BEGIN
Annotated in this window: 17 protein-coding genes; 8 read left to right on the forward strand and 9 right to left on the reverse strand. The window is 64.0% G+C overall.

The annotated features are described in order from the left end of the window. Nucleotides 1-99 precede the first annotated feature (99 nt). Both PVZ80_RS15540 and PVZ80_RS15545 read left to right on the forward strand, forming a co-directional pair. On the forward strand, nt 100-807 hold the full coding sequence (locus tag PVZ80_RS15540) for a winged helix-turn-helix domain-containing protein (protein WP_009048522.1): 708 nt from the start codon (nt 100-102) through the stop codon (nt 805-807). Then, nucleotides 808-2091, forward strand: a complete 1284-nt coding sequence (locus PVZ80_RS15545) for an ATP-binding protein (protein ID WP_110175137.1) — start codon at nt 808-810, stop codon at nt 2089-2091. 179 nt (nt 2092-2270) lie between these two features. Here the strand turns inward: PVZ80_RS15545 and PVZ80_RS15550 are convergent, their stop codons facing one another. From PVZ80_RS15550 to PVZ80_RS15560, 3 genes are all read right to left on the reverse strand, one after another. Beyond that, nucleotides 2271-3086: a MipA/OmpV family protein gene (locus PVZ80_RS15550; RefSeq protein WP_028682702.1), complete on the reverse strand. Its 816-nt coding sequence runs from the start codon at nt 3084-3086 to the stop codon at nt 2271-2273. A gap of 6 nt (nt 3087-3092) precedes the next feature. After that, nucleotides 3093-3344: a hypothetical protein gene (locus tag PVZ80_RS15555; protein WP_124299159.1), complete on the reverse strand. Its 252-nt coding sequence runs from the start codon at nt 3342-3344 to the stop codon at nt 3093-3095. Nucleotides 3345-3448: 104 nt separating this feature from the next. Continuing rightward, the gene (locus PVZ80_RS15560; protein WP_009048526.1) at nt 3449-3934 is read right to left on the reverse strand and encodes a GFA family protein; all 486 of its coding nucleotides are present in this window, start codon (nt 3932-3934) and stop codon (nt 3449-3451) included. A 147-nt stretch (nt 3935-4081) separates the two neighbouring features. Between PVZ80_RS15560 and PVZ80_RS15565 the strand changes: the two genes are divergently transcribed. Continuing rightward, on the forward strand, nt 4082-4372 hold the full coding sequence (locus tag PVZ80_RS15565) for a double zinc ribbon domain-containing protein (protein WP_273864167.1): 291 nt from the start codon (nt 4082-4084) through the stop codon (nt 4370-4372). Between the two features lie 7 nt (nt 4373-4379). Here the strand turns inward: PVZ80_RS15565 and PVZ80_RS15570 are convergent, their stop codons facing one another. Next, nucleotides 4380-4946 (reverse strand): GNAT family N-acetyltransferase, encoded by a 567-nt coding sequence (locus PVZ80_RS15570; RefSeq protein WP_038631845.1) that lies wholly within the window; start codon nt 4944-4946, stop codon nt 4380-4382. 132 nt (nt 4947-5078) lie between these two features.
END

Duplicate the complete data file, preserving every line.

Annotated in this window: 17 protein-coding genes; 8 read left to right on the forward strand and 9 right to left on the reverse strand. The window is 64.0% G+C overall.

The annotated features are described in order from the left end of the window. Nucleotides 1-99 precede the first annotated feature (99 nt). Both PVZ80_RS15540 and PVZ80_RS15545 read left to right on the forward strand, forming a co-directional pair. On the forward strand, nt 100-807 hold the full coding sequence (locus tag PVZ80_RS15540) for a winged helix-turn-helix domain-containing protein (protein WP_009048522.1): 708 nt from the start codon (nt 100-102) through the stop codon (nt 805-807). Then, nucleotides 808-2091, forward strand: a complete 1284-nt coding sequence (locus PVZ80_RS15545) for an ATP-binding protein (protein ID WP_110175137.1) — start codon at nt 808-810, stop codon at nt 2089-2091. 179 nt (nt 2092-2270) lie between these two features. Here the strand turns inward: PVZ80_RS15545 and PVZ80_RS15550 are convergent, their stop codons facing one another. From PVZ80_RS15550 to PVZ80_RS15560, 3 genes are all read right to left on the reverse strand, one after another. Beyond that, nucleotides 2271-3086: a MipA/OmpV family protein gene (locus PVZ80_RS15550; RefSeq protein WP_028682702.1), complete on the reverse strand. Its 816-nt coding sequence runs from the start codon at nt 3084-3086 to the stop codon at nt 2271-2273. A gap of 6 nt (nt 3087-3092) precedes the next feature. After that, nucleotides 3093-3344: a hypothetical protein gene (locus tag PVZ80_RS15555; protein WP_124299159.1), complete on the reverse strand. Its 252-nt coding sequence runs from the start codon at nt 3342-3344 to the stop codon at nt 3093-3095. Nucleotides 3345-3448: 104 nt separating this feature from the next. Continuing rightward, the gene (locus PVZ80_RS15560; protein WP_009048526.1) at nt 3449-3934 is read right to left on the reverse strand and encodes a GFA family protein; all 486 of its coding nucleotides are present in this window, start codon (nt 3932-3934) and stop codon (nt 3449-3451) included. A 147-nt stretch (nt 3935-4081) separates the two neighbouring features. Between PVZ80_RS15560 and PVZ80_RS15565 the strand changes: the two genes are divergently transcribed. Continuing rightward, on the forward strand, nt 4082-4372 hold the full coding sequence (locus tag PVZ80_RS15565) for a double zinc ribbon domain-containing protein (protein WP_273864167.1): 291 nt from the start codon (nt 4082-4084) through the stop codon (nt 4370-4372). Between the two features lie 7 nt (nt 4373-4379). Here the strand turns inward: PVZ80_RS15565 and PVZ80_RS15570 are convergent, their stop codons facing one another. Next, nucleotides 4380-4946 (reverse strand): GNAT family N-acetyltransferase, encoded by a 567-nt coding sequence (locus PVZ80_RS15570; RefSeq protein WP_038631845.1) that lies wholly within the window; start codon nt 4944-4946, stop codon nt 4380-4382. 132 nt (nt 4947-5078) lie between these two features.